Food: 1 star
Service: 2 stars
Screaming and Possibly Drunken Owner: Unbelievable!
Dining Diva Review: Dewey’s Pizza, Kirkwood Missouri

We visited Dewey’s Pizza in Kirkwood, MO on Saturday and were delighted by the entire experience. There was a 10 minute wait for a table, which wasn’t a big deal but we were surprised that the restaurant was so busy since Saturday lunch is historically the slowest day of the week for most places. We were seated at a booth that was spotlessly clean, (as was the restroom I visited while waiting for a table) given menus, and our drink order was taken promptly by our server, Annie. The menu was clear and concise and unusually informative, something I really appreciated as I like to know what’s going to be on my plate. Even though there was a team service concept going on, Annie was our main server and returned quickly with our drinks. She patiently told us about the pizza and answered our questions even though they were very busy and when I asked for a slight variation on my salad, her “no problem” reply was instant and came with a genuine smile. She also told me that there would be a slight extra charge for what I wanted, which was no big deal–fifty cents–but it was nice to be told in advance and not get the check and see it there. I love informed consent! She left with our order and the other wait staff members refilled our drinks at hal
-full cheerfully, albeit hurriedly, as they were still slammed. My salad arrived promptly and was delicious and unusual. The usual iceberg lettuce was nowhere to be seen, but the cold, crisp mix of field greens was a pleasant change! Since I was unable to decide between the peppercorn ranch and the house balsamic vinaigrette, Annie brought me a waffle cup of each on the side, and as a sidebar, she is one of the best wait staff I’ve ever had at any restaurant. She could easily make the jump to fine dining at any 5 star establishment in the country, I was very impressed with her and hope she realizes her potential. Both of the dressings were so good that we saved them after the salad course, something I normally do NOT do.Annie also told us that we could have a half white and half red pizza, a choice I have never been given before and was delighted to have since I like both red and white pizza. I finished my salad and one of the server team (not Annie) whisked away my plate, but took my used silverware off of the plate and placed it back on the table–the ONLY service flaw in the entire experience, I would have expected clean silverware to be offered and if it wasn’t, the dirty utensils removed–I left them on the salad plate for a reason. Service plates and extra napkins were left in advance of the arrival of the pie, and the plates were shiny clean. The pizza arrived and it was magnificent–plenty of toppings and perfectly done with a satisfyingly thick layer of cheese on both sides. I prefer my toppings under the cheese to hold them down and prevent them from escaping off the pie, but it’s a minor point. The red side was spicy with just the right bite and amount of sauce and the white side was just as good with the hint of garlic that could have been stronger, but that’s a personal preference. The crust was crispy on the outside, pillowy on the inside and totally delicious–one of the best pizza crusts I have ever had. I’m ashamed to admit that we ate every single morsel of the pizza between the two of us–we are hogs to be sure–but we couldn’t stop eating the delicious pizza which is why there is no dessert review included this time. Annie came by to make sure the pizza was the way we liked it and the tea refills were continued until we finished the pie and declined any further refills. The check was presented right after the empty pizza dish was removed, and the credit card was whisked away and returned for signature promptly but we were not rushed to leave even though they were STILL very busy. I have not had a service or dining experience to beat this one at any pizza establishment I have ever visited and it rates many returns and a top rating–the best I have ever given any pizza or family casual dining establishment in my life! Keep up the good word–I’m a customer forever! When I have 6 months to live, I am having my bed moved to the store!! I have also dined at their sister restaurant in University City Missouri and the food is just as good, but the service at the Kirkwood store is a little better. It’s nice to see consistency in a chain!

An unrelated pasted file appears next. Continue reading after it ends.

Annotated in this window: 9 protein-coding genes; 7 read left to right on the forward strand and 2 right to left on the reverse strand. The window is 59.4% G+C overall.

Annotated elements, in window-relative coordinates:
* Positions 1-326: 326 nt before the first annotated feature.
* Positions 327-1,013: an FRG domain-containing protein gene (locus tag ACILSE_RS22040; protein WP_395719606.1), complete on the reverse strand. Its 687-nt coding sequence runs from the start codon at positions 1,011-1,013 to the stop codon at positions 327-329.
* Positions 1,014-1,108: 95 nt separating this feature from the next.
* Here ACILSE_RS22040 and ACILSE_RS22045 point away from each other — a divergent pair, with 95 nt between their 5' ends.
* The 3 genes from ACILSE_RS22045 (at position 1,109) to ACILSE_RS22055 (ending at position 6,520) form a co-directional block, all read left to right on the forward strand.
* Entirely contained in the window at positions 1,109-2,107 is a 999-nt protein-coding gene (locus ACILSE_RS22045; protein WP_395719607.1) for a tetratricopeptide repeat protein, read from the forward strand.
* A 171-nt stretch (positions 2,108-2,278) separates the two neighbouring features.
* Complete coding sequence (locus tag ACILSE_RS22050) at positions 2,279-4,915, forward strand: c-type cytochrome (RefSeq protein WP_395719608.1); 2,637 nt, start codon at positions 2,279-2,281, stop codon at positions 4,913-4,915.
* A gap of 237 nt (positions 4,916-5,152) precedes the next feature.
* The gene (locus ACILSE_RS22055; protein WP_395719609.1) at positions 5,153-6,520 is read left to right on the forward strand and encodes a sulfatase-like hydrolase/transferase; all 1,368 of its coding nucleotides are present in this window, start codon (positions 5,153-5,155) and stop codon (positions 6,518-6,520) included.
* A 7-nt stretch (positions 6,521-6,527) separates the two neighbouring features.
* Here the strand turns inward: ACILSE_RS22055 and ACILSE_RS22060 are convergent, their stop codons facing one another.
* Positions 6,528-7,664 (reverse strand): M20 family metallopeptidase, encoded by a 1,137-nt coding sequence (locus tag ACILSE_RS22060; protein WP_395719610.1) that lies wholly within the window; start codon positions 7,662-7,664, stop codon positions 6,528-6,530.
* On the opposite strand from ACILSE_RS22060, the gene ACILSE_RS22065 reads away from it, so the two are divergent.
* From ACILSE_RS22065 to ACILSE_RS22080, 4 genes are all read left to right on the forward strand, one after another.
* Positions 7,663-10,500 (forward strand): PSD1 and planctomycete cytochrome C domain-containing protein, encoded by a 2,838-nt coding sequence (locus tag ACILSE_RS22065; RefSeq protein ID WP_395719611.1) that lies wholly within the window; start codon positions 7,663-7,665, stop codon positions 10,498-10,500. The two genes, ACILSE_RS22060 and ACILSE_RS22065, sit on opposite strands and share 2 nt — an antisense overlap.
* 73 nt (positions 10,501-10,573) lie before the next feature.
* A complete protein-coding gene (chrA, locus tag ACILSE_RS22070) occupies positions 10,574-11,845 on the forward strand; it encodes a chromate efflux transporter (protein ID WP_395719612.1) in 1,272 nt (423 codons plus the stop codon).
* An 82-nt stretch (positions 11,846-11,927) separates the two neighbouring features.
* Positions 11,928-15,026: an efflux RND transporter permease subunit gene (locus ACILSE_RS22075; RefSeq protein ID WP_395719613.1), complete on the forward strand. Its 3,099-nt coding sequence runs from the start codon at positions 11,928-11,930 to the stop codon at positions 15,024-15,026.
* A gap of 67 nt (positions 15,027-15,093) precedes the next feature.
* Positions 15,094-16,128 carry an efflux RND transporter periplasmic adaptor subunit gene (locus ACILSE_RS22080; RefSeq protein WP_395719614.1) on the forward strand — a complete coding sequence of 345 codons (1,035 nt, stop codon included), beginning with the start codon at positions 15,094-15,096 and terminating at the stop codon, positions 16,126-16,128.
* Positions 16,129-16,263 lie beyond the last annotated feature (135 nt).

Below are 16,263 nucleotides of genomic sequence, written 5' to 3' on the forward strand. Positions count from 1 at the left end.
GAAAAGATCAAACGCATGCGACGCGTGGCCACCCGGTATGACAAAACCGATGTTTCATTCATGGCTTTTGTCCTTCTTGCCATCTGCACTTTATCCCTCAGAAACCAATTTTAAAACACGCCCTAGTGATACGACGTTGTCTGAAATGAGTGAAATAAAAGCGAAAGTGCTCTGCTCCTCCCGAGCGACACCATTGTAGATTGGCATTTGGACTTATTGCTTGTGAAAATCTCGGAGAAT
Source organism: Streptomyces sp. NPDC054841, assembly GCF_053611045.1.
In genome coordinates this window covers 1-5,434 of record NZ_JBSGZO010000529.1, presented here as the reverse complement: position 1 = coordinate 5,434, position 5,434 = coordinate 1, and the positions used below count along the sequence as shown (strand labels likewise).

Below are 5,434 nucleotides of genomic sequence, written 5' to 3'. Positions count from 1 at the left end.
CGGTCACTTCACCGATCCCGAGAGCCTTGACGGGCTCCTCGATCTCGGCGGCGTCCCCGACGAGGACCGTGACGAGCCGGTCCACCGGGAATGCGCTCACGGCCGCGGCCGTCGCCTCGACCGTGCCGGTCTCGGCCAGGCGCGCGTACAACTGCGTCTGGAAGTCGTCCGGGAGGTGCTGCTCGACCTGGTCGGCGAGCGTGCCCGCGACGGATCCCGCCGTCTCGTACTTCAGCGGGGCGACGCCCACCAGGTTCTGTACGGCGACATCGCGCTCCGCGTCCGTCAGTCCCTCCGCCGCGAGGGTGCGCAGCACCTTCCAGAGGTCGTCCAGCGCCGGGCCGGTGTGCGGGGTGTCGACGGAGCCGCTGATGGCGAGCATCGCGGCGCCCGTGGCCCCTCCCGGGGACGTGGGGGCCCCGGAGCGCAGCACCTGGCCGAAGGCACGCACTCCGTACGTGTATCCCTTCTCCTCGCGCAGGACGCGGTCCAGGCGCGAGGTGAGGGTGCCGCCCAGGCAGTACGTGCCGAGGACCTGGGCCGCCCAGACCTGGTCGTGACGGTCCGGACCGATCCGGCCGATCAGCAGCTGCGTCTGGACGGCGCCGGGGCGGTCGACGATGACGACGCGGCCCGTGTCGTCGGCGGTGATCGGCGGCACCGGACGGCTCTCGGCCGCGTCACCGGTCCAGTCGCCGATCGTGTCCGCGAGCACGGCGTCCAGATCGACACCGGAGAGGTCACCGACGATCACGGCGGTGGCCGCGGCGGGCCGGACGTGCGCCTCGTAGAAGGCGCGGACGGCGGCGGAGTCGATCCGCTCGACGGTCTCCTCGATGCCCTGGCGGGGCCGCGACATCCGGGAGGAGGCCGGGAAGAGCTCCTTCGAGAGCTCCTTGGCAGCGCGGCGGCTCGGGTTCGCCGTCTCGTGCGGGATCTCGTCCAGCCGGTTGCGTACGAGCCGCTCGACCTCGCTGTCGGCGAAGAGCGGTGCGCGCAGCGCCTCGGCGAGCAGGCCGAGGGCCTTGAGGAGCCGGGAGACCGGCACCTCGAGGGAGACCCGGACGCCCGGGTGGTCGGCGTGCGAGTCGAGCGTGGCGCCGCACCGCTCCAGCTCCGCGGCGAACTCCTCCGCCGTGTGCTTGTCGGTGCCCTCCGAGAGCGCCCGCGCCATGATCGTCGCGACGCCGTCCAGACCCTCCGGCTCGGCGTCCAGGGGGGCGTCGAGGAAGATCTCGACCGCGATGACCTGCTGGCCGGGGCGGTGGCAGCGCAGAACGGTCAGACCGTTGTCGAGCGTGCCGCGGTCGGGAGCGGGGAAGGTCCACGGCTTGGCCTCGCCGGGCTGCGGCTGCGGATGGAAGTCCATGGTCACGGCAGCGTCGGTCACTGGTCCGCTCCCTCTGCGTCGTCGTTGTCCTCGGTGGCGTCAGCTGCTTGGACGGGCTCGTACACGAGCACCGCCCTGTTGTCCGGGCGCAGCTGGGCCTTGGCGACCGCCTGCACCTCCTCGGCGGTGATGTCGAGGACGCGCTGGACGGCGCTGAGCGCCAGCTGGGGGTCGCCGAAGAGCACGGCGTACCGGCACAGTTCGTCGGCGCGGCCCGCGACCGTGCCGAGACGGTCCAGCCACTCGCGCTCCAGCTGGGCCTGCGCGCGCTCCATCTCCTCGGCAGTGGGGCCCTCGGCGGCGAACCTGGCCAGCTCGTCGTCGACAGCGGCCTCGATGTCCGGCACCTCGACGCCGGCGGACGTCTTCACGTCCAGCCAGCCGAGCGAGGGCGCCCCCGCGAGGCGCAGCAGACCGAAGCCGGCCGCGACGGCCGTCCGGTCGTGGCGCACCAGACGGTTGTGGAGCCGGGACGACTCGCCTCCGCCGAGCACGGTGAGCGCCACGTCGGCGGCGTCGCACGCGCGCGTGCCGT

Service 4.75 starsFood 5 stars
Dining Diva Review: Millenium Hotel Restaurant–A View To Die For, And A Chef Who Should be Shot!

City: St. Louis, Missouri, Top of the River Restaurant, Millennium Hotel.

My beloved husband and I went to celebrate our FIRST wedding anniversary tonight. He picked a restaurant that had a carousel top revolving 28 floors above the St. Louis streets: The Millennium Hotel’s Top of the Riverfront. The Arch and the river made for a beautiful view as the sun slowly sank in the west and the lights of the big city came on as we watched. Our waitress Brenda was a darling, and the evening began with the promise of wine, romance and a sumptuous meal. But, sadly, like the song says, two out of three ain’t bad. John did his very best and the romantic atmosphere was delightful–the view, starched white table linens and crystal clear goblets filled with a crisp German Riesling made for a wonderful beginning. Then the baby at the next table began to scream–and the evening that had started with such promise unraveled into an unparalleled dining disaster. We made our displeasure at having to listed to the screaming brat known to dear Brenda who did everything but toss the miserable spawn of Satan out the window to make the noise stop. My first instinct was to finish the wine and soup, pay the bill and leave but John said the periodic 110 decibel shrieks were tolerable so we stayed. I do not know why restaurants of this supposed calibre allow children under the age of 12 when the world is full of Denny’s and McDonald’s where even though screaming brats are still annoying, they are “family oriented”. At for a 9 oz filet, I don’t want to hear anything but the lovely sound of the talented piano player. We asked if we could move but that apparently wasn’t an option, but I digress. We started our dinner with the Apple Jack Onion soup which was topped with a thick and satisfying layer of melted cheese and two pieces of crispy garlic crostini. For some unknown reason, pieces of RAW purple onion were placed in the soup under the cheese, but after I picked them out, the soup had nice flavor even if they did add pepper by the boxful, but we like spicy food so it was an interesting twist on a classic recipe. The crisp Riesling was a nice counterpoint to the soup and the screams from the next table were intermittent and barely made me jump more than 2 or 3 inches. Brenda went to the table several times to try to quiet the demon seed, and to her credit (and tip) had some success in silencing the lamb and blowing them out of the restaurant in the way a good waitperson can do when s/he wants the table turned and fast! God bless Brenda. John ordered his steak medium and I opted for my standby of Pittsburgh rare (black and blue by any other name is still burnt and cold) and as I have come to expect in 99% of the steakhouses in the world, they didn’t know how to do it. They did manage to make John’s filet Mignon so raw that he barely nibbled around the edges (and to avoid the large chunk of gristle in the middle of his steak–the first time I’ve ever seen gristle in a filet Mignon) so that it wouldn’t bite him back since it was still alive and brought mine out barely pink and minus the burnt crust that I so love–and am willing to forgo overcooked centers for that burnt flavor I crave. The first bite of my steak was filled with gristle, the second bite flavorless and the third bite had another huge chunk of gristle and I didn’t bother with a fourth. I didn’t know that Dollar Tree had a meat section, but doubtless that’s where the restaurant buys their steaks. The “Bearnaise” sauce was from a mix and tasted of flour and tarragon with none of the buttery tartness of a Bearnaise made with tarragon, wine vinegar and egg yolks with butter lovingly beat in to form the emulsion that makes Bearnaise sauce what angels dine on, the “Yukon gold” potatoes were ordinary white potatoes with no cheese flavor and I didn’t bother to taste the lone baby carrot because I didn’t care by then, so it might have been the world’s best carrot ever–but I somehow doubt it. The 3 small asparagus spears were quite good though, they were the highlight of the meal. Brenda was mortified by the huge chunks of gristle and the errors in cooking and we ended up paying for the soup and the wine (and of course tipped her on the entire amount of what the bill was before they removed the steaks from the check) and then we left, John very disappointed in the food and me very disappointed that the wonderful evening that John planned for our first wedding anniversary went south since he had tried so hard to make it a special evening. He gets an A+ for effort because he really went to a lot of trouble, and I was astonished that the restaurant didn’t require jacket and tie. I guess when your food is that bad, you let anyone in–squalling babies and jeans and flip flops are welcome. The view was breathtaking as the sun went down and the lights of the city came up, but the food ruins the whole experience. I expected so much more from this gorgeous venue, it was a total disappointment. I might go there to have some wine and watch the sunset but I’d never eat there again. Service 3 stars Food 1/2 star